Next time you boil rice, think twice before tossing the water. Rice water is rich in beauty minerals and vitamins that make it fantastic for both skin and hair – a secret those flawless-skinned Japanese geishas have known for centuries. And it’s super-easy to make: simply boil some rice (preferably organic rice and boiled in distilled water), then pour the excess water in a lidded glass jar and store in the refrigerator. Once cooled, it will be a potent ingredient for crystal clear skin and super-shiny hair.
Wash your face, then soak a cotton pad in the rice water and apply it all over, as you would do with a toner. Rice is rich in a complex of B vitamins called ‘inositol’ that helps promote cell growth, slows down the aging process and stimulates blood flow – the perfect recipe to tighten pores and bring a glow to the face. Besides this, rice water also has moisturising, antioxidant and UV-absorbing properties, along with an ability to bind to naturally occurring copper in the skin, thereby preventing the formation of melanin formation (hyper-pigmentation) and age spots.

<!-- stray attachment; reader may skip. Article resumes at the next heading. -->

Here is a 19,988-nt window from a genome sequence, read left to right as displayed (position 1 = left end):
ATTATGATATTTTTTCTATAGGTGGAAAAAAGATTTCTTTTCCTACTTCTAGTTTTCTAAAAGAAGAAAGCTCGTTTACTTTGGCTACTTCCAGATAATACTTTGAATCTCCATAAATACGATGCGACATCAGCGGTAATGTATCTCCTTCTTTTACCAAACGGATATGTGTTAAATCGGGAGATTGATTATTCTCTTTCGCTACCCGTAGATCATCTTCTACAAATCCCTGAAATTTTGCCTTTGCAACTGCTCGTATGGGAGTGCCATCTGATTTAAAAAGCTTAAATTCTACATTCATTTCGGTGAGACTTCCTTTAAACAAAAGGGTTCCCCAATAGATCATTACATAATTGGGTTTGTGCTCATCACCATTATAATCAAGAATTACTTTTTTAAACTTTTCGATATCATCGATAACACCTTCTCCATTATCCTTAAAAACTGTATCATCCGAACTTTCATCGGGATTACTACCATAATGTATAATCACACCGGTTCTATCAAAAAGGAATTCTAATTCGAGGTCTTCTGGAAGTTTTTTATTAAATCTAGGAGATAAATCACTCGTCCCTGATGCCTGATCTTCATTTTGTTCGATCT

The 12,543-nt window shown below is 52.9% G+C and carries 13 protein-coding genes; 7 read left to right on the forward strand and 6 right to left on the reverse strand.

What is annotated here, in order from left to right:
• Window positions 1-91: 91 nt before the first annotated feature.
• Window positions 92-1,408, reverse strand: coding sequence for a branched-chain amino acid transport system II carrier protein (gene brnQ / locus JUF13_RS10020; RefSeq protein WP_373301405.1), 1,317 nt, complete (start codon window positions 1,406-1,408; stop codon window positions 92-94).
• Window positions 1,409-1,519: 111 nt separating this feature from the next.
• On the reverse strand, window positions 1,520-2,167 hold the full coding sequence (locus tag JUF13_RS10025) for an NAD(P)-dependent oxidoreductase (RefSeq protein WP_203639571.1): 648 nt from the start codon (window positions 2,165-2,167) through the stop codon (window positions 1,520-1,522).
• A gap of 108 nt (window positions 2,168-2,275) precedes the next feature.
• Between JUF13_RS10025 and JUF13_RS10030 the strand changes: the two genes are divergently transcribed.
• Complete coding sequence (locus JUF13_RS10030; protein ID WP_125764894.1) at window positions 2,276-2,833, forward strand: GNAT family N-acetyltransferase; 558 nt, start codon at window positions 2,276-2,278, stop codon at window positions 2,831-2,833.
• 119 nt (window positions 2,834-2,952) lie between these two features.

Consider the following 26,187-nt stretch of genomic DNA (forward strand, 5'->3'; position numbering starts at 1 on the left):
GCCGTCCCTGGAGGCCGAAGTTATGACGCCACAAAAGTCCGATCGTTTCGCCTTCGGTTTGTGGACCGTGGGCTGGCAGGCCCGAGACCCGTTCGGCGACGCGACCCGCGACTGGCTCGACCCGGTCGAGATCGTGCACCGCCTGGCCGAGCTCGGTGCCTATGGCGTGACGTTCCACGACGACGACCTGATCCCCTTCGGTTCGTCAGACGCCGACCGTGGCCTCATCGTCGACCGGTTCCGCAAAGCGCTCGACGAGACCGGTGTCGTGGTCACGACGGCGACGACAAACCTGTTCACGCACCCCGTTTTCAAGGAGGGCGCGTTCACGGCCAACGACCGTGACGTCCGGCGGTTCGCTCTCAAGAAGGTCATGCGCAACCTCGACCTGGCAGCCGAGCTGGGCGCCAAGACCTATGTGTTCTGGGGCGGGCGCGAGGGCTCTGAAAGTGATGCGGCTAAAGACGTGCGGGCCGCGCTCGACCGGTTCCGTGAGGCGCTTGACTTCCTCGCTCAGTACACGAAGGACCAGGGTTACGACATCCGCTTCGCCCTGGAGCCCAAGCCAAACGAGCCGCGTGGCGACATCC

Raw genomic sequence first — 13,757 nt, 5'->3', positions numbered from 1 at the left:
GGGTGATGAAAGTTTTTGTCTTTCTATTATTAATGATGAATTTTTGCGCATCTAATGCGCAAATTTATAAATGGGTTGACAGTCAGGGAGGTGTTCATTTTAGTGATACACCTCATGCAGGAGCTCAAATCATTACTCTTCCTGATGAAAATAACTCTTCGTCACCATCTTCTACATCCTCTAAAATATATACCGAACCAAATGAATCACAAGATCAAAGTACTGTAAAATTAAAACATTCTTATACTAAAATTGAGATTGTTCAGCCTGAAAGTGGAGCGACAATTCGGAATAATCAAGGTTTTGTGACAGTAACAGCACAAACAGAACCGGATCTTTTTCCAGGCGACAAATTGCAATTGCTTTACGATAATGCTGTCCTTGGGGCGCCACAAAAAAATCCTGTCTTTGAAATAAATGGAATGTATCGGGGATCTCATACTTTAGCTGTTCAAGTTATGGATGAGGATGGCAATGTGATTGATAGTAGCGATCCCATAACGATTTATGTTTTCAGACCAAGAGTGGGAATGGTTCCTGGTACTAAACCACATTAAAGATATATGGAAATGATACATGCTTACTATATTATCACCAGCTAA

After shampooing, work in some rice water into your hair. Leave it on for a few minutes, then rinse well. Rice proteins strengthen the hair shaft and fill in the cracks. The result? Ultra-smooth, seriously shiny hair.
The soothing nature of rice water makes it an effective remedy for rashes and other irritating or painful skin conditions. In a dermatological study at Brussels University, patients with atopic dermatitis (chronic inflammation of the skin) saw a 20% improvement after taking 15-minute baths filled with rice water twice a day.
Recipe for health
Drinking rice water is also extremely beneficial for overall health. It contains 8 essential amino acids, which form the building blocks for tissue and muscle regeneration. Rice water also provides energy due to high concentration of carbohydrates.
What do you do with your rice water? Will you be seeing it differently after reading this?